The new sign that Sacramento’s housing affordability crisis may be easing ever so slightly -- The percentage of home buyers who could afford the median-priced single family home in Sacramento County ticked up in the third quarter of 2022 to 29%, up from 27% in the previous quarter, according to new data from the California Association of Realtors. Placer, El Dorado and Yolo counties also saw affordability numbers increase slightly. Ryan Lillis in the Sacramento Bee$ -- 12/6/22


Scientists thought carbon emissions had peaked. They’ve never been higher -- According to a report released last month by the Global Carbon Project, carbon emissions from fossil fuels in 2022 are expected to reach 37.5 billion tons of carbon dioxide, the highest ever recorded. Shannon Osaka in the Washington Post$ -- 12/6/22

Renewable energy: First ocean areas to be leased off California for floating wind turbines -- Ushering in a new era of renewable energy in the United States — along with debates about how best to balance its environmental benefits and impacts — the Biden Administration on Tuesday is scheduled to auction the rights for private companies to build wind turbines off the California coastline. Paul Rogers in the San Jose Mercury$ -- 12/6/22


Activists Urge SF Supervisors to Rescind Approval of Newly Sanctioned 'Killer Robot' Policy -- Dozens of protesters gathered on the steps of San Francisco City Hall Monday morning to condemn a newly approved policy allowing the police department to deploy robots that can use deadly force in certain extreme situations. KQED -- 12/6/22

Former U.S. Capitol Police chief to lead UC Berkeley police -- Yogananda Pittman pledges 100-day plan to meet campus safety stakeholders. George Kelly in the San Jose Mercury$ -- 12/6/22

Man who shot Lady Gaga’s dogwalker pleads no contest, sentenced to 21 years in prison -- James Howard Jackson, 20, was the triggerman in the shooting of Ryan Fischer on Feb. 25, 2021, as Fischer was walking Lady Gaga’s three French bulldogs on Sierra Bonita Avenue in Hollywood. Noah Goldberg in the Los Angeles Times$ -- 12/6/22


Fentanyl continues to take students’ lives in Sacramento. Here’s how parents and schools are responding -- Young adults cope with depression, loneliness, and COVID fatigue by turning to dealers on social media. And though what they seek are pills like Percocet or Xanax, they are given Fentanyl, an opioid that feeds depression and addiction. Srishti Prabha Capital Public Radio -- 12/6/22

California court decision ups the odds for passing school parcel taxes -- The court’s monumental but barely noticed decision should make it much easier for voters in more districts to raise extra funding to support their schools, perhaps through parent groups, teachers and civic organizations — with or without the tacit consent of the school board. John Fensterwald EdSource -- 12/6/22


SFO and Bay Area airports face even bigger risks from sea level rise than we knew -- Runways at major Bay Area airports could face flooding within two decades if nothing is done to protect them from sea level rise and storm surge, a new UC Berkeley study evaluating risk to California coastal airports has found. Tara Duggan in the San Francisco Chronicle$ -- 12/6/22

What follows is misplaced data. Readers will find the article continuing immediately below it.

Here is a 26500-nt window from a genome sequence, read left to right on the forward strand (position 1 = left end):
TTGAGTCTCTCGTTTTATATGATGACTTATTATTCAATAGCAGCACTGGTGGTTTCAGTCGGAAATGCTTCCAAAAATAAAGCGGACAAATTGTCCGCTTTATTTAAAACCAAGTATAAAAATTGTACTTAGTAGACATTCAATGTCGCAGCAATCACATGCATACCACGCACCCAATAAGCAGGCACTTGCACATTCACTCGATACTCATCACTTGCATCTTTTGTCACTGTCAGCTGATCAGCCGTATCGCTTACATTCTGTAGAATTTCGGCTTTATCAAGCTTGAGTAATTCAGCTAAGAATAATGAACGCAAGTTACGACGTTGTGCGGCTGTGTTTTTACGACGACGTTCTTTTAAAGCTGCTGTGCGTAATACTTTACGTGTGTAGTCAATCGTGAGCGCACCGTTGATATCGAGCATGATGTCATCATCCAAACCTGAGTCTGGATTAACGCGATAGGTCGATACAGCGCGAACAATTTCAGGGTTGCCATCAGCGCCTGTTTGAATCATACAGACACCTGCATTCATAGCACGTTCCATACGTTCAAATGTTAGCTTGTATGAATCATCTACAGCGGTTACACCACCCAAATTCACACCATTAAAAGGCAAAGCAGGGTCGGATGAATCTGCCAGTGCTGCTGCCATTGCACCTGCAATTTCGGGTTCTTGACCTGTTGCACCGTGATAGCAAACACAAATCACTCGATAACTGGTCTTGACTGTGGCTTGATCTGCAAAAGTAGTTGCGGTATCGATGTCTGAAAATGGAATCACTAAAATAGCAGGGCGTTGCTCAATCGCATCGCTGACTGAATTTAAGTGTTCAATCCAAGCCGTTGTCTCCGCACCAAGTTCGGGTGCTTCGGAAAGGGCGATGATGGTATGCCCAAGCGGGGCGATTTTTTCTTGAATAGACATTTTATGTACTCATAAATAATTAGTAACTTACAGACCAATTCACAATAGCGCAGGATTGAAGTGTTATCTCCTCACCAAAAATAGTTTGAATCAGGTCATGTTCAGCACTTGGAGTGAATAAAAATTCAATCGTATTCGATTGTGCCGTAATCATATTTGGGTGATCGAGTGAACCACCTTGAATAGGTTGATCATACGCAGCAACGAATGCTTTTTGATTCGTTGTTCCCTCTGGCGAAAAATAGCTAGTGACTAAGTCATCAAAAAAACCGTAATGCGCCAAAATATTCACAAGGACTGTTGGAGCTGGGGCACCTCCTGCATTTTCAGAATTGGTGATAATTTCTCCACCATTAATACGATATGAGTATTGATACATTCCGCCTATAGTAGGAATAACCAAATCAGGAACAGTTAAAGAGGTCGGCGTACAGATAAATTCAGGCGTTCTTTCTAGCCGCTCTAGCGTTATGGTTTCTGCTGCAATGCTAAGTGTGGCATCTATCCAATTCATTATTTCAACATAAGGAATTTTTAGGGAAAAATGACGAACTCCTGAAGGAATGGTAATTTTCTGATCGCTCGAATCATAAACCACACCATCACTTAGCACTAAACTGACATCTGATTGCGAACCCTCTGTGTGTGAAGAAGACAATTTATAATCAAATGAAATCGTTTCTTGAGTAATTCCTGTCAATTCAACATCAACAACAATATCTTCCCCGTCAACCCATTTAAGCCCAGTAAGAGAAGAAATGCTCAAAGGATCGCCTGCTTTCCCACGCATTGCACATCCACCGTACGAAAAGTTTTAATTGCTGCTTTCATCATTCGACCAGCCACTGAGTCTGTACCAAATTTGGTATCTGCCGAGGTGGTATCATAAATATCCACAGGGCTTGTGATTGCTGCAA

Local air regulators say it’s impossible to meet smog standards without federal help -- Southern California air regulators have approved a sweeping plan to reduce pollution in the nation’s smoggiest region within the next two decades, but say they cannot meet national air quality standards without federal action. Tony Briscoe in the Los Angeles Times$ -- 12/6/22

Also . . .   

Clinical trials okayed for children with ‘bubble boy’ disease -- Nearly three years after a British firm abandoned a successful therapy for the life-threatening “bubble baby” disease, children will again be treated in a clinical trial backed with millions of dollars from the state of California. David Jensen Capitol Weekly -- 12/6/22


Monday Updates   

Newsom, accusing oil industry of price gouging, unveils plan to cap refinery profits -- According to Newsom’s plan, the governor is asking the Legislature to enact a yet-to-be-determined “maximum gross gasoline refining margin” — or profit cap — based on a monthly calculation of the average profit per barrel that an oil refiner earns for wholesale gasoline. Taryn Luna in the Los Angeles Times$ -- 12/5/22

Karen Bass to be sworn in as L.A. mayor by Vice President Kamala Harris -- The pairing is freighted with historical significance: In 2020, Harris became the first Black woman and first South Asian woman to be elected vice president. Last month, Bass became the first Black woman to be elected mayor of L.A. Courtney Subramanian in the Los Angeles Times$ -- 12/5/22


California lawmakers take on oil price gouging at special session. Here’s what could happen -- Senate President Pro Tem Toni Atkins, D-San Diego, and Assembly Speaker Anthony Rendon, D-Lakewood, told CalMatters the kickoff will serve only to “establish and organize the special session.” More substantial work on possible windfall penalties for oil companies will not take place until after Jan. 4, when legislators return following the winter holiday. Lindsey Holden in the Sacramento Bee$ Dustin Gardiner, Sophia Bollag in the San Francisco Chronicle$ -- 12/5/22

Oil companies spent big to elect new California legislators. What will their millions buy? -- The PAC backed eight legislative candidates — four Republicans and four moderate Democrats — during the last month before the Nov. 8 election. Five won and three lost. Lindsey Holden in the Sacramento Bee$ -- 12/5/22

Disgraced crypto exec Sam Bankman-Fried spent big in two SoCal Congress races -- Outside groups connected to the FTX co-founder spent about $2.4 million to support the congressional campaigns of Robert Garcia and Sydney Kamlager. Laura J. Nelson in the Los Angeles Times$ -- 12/5/22